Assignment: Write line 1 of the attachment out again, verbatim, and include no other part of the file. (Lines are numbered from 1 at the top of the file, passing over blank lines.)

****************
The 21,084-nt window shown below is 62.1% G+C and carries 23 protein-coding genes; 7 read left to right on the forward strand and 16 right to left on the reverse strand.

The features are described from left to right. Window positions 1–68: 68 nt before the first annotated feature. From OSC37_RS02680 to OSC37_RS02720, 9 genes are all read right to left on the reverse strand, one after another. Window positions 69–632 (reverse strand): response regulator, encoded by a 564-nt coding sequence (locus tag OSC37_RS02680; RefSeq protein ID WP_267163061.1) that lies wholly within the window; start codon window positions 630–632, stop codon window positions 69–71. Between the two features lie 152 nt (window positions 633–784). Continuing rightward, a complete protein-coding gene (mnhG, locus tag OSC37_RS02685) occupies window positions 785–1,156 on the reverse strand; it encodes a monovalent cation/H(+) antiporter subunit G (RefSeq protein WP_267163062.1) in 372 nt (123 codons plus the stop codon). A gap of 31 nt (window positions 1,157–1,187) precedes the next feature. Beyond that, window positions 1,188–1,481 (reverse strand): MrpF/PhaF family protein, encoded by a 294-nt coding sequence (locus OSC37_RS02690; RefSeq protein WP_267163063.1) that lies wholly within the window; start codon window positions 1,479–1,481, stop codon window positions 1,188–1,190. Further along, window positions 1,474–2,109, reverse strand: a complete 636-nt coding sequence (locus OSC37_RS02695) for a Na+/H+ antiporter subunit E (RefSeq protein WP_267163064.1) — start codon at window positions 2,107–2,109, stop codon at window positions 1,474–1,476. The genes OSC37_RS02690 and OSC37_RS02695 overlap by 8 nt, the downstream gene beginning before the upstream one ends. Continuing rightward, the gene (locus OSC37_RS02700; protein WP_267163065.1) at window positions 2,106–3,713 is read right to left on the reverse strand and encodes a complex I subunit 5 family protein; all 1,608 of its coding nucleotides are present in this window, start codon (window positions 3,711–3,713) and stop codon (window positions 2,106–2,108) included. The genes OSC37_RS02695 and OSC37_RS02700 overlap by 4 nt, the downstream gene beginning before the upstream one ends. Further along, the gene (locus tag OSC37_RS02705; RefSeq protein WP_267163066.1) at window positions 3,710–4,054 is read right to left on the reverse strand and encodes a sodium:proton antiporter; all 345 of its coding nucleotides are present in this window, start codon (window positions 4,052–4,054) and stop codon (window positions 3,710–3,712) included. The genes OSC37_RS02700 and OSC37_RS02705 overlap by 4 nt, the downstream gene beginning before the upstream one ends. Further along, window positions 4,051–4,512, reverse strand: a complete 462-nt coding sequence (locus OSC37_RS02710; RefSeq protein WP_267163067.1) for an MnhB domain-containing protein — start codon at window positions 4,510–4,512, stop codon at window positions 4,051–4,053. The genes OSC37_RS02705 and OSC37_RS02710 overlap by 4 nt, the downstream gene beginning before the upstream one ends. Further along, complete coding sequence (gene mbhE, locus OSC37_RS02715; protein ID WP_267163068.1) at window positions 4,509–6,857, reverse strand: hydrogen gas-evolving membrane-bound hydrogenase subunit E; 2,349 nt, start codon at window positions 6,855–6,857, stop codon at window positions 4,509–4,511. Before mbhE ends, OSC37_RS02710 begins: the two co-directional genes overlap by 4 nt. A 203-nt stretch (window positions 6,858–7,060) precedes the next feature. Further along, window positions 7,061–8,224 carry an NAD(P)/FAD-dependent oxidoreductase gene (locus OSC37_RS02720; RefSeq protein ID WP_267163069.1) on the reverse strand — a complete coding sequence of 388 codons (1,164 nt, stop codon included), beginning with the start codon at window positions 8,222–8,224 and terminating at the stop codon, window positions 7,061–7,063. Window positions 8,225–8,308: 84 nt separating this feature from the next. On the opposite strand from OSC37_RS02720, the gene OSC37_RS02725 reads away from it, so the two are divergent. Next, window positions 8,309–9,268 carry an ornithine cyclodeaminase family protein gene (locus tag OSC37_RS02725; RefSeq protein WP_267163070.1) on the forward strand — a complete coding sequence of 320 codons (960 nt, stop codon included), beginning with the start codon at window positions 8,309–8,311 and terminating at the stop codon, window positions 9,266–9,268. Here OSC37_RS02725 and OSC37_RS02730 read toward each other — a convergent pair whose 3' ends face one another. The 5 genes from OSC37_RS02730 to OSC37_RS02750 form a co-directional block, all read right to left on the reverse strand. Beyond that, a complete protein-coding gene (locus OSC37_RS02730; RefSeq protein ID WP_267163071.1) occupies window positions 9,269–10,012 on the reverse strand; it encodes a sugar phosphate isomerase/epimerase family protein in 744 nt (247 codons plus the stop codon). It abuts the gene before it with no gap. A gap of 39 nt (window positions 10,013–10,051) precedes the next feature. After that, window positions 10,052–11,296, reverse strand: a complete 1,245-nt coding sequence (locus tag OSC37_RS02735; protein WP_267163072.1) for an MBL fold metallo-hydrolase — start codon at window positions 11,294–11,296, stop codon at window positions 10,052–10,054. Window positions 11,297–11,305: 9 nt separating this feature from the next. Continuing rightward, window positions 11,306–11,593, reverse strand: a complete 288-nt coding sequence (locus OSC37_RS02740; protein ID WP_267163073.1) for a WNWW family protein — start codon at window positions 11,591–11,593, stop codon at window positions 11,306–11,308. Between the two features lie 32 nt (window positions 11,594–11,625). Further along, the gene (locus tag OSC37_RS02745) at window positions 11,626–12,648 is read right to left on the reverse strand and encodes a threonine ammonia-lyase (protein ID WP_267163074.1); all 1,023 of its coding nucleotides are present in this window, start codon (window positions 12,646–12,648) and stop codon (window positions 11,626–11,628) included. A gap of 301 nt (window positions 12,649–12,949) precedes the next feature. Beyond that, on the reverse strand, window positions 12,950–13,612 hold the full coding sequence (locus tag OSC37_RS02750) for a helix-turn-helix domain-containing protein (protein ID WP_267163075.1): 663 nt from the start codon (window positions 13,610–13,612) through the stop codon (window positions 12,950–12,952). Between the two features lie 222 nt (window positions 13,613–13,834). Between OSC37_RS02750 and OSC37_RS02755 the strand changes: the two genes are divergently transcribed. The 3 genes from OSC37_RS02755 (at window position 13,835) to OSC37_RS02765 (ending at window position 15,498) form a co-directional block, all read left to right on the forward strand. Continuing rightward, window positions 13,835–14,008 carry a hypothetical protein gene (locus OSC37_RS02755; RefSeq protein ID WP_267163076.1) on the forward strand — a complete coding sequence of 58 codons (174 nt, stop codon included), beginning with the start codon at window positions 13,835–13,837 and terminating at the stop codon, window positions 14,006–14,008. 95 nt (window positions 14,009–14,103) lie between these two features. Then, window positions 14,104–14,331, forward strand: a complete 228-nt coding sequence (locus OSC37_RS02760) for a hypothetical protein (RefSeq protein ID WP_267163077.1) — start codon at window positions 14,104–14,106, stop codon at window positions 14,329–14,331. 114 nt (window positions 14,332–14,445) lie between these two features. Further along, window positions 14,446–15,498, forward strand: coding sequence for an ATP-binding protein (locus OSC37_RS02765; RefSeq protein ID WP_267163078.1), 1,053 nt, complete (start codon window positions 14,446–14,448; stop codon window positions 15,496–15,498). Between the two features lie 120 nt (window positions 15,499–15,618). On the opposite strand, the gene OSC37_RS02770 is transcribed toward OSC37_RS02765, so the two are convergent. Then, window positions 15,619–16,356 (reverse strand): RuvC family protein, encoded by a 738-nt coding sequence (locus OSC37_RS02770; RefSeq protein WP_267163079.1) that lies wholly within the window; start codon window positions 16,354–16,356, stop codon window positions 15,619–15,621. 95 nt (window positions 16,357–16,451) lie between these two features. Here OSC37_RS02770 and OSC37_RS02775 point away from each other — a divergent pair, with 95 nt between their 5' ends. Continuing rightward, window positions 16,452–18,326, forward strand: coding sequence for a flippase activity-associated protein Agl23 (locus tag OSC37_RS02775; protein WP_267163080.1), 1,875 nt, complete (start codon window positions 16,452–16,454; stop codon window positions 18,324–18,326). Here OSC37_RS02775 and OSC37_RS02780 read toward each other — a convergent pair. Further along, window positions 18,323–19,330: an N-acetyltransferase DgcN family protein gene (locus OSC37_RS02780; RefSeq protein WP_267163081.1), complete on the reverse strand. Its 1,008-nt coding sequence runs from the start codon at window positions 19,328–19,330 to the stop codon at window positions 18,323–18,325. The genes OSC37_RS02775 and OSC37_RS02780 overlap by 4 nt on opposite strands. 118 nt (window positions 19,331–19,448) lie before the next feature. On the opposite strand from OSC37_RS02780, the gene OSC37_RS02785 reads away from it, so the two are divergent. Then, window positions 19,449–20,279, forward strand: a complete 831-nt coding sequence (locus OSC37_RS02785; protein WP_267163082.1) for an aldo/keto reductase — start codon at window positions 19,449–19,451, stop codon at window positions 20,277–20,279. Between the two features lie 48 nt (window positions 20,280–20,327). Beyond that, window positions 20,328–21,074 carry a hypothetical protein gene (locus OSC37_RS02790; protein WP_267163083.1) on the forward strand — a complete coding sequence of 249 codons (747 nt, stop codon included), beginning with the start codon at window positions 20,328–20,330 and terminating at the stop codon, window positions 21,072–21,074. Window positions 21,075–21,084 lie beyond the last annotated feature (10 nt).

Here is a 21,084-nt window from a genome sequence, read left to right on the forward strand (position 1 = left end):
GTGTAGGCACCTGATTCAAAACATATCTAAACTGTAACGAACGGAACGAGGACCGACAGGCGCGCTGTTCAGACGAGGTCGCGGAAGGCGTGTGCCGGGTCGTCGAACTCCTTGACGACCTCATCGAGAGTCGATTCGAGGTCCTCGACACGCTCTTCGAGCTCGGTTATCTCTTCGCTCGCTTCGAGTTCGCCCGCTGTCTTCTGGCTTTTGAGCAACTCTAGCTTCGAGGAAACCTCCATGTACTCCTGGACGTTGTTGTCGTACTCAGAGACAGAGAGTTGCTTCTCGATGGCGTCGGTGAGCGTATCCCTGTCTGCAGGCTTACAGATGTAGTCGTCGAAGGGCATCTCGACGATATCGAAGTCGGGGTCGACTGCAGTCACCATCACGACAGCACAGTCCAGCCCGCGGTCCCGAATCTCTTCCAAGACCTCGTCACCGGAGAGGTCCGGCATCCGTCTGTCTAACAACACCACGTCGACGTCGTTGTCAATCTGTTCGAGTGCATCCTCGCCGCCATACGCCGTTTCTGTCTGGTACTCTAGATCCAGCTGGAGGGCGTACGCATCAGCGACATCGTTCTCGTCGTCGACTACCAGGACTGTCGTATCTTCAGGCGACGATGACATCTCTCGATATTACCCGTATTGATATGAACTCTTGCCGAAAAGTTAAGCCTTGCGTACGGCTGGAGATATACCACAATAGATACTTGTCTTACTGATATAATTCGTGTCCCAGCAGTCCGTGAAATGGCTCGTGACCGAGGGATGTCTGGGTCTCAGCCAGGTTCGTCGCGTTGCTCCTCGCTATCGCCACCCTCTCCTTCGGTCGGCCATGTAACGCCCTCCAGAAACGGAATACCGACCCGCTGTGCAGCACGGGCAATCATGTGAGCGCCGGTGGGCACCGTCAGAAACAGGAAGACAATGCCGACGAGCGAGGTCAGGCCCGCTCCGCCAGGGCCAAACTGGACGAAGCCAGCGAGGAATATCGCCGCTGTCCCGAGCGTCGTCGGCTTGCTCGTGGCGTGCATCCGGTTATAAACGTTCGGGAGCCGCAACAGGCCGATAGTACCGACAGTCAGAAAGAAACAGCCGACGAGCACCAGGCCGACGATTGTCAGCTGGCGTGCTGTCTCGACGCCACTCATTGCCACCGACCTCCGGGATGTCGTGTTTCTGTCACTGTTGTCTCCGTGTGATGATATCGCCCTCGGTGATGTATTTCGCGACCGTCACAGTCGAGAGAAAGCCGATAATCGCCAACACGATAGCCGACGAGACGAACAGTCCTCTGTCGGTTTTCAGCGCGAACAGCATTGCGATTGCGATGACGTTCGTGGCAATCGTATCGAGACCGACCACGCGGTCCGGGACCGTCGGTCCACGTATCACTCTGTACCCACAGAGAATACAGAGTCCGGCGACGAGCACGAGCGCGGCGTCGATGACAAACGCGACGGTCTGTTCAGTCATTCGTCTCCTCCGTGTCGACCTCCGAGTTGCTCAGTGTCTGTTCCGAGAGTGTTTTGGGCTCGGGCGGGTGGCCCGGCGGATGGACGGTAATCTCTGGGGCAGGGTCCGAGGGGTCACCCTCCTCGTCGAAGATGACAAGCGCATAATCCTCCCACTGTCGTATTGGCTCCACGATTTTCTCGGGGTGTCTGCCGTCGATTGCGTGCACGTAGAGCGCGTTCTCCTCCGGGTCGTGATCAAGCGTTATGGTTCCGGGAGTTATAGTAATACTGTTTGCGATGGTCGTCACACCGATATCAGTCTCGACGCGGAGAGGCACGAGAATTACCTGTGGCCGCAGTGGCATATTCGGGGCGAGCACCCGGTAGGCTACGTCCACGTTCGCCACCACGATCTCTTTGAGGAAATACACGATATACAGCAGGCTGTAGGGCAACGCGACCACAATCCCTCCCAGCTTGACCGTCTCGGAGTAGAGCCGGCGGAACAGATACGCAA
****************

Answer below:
The 21,084-nt window shown below is 62.1% G+C and carries 23 protein-coding genes; 7 read left to right on the forward strand and 16 right to left on the reverse strand.